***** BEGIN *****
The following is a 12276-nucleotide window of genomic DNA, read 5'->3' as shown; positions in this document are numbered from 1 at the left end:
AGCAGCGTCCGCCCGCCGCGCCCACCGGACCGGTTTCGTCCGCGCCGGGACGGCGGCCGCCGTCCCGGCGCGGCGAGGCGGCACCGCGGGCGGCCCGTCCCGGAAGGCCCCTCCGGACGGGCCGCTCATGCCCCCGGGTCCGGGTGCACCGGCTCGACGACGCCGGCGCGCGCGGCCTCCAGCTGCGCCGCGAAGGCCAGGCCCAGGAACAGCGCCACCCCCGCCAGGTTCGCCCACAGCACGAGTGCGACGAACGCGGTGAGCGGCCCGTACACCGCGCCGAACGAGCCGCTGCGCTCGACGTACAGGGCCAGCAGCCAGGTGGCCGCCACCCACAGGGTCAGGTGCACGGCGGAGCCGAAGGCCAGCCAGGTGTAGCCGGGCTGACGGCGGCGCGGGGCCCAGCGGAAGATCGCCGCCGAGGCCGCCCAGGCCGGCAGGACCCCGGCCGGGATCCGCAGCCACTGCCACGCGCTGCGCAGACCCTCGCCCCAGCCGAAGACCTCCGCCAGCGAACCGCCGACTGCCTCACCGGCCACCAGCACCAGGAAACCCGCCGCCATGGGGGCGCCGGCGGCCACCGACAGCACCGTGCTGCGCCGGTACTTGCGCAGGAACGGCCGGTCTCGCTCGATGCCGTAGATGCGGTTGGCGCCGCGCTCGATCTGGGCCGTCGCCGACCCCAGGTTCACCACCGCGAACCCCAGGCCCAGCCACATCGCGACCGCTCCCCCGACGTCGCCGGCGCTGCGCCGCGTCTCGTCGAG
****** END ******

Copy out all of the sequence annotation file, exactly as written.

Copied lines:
The following is a 12276-nucleotide window of genomic DNA, read 5'->3' as shown; positions in this document are numbered from 1 at the left end:
AGCAGCGTCCGCCCGCCGCGCCCACCGGACCGGTTTCGTCCGCGCCGGGACGGCGGCCGCCGTCCCGGCGCGGCGAGGCGGCACCGCGGGCGGCCCGTCCCGGAAGGCCCCTCCGGACGGGCCGCTCATGCCCCCGGGTCCGGGTGCACCGGCTCGACGACGCCGGCGCGCGCGGCCTCCAGCTGCGCCGCGAAGGCCAGGCCCAGGAACAGCGCCACCCCCGCCAGGTTCGCCCACAGCACGAGTGCGACGAACGCGGTGAGCGGCCCGTACACCGCGCCGAACGAGCCGCTGCGCTCGACGTACAGGGCCAGCAGCCAGGTGGCCGCCACCCACAGGGTCAGGTGCACGGCGGAGCCGAAGGCCAGCCAGGTGTAGCCGGGCTGACGGCGGCGCGGGGCCCAGCGGAAGATCGCCGCCGAGGCCGCCCAGGCCGGCAGGACCCCGGCCGGGATCCGCAGCCACTGCCACGCGCTGCGCAGACCCTCGCCCCAGCCGAAGACCTCCGCCAGCGAACCGCCGACTGCCTCACCGGCCACCAGCACCAGGAAACCCGCCGCCATGGGGGCGCCGGCGGCCACCGACAGCACCGTGCTGCGCCGGTACTTGCGCAGGAACGGCCGGTCTCGCTCGATGCCGTAGATGCGGTTGGCGCCGCGCTCGATCTGGGCCGTCGCCGACCCCAGGTTCACCACCGCGAACCCCAGGCCCAGCCACATCGCGACCGCTCCCCCGACGTCGCCGGCGCTGCGCCGCGTCTCGTCGAG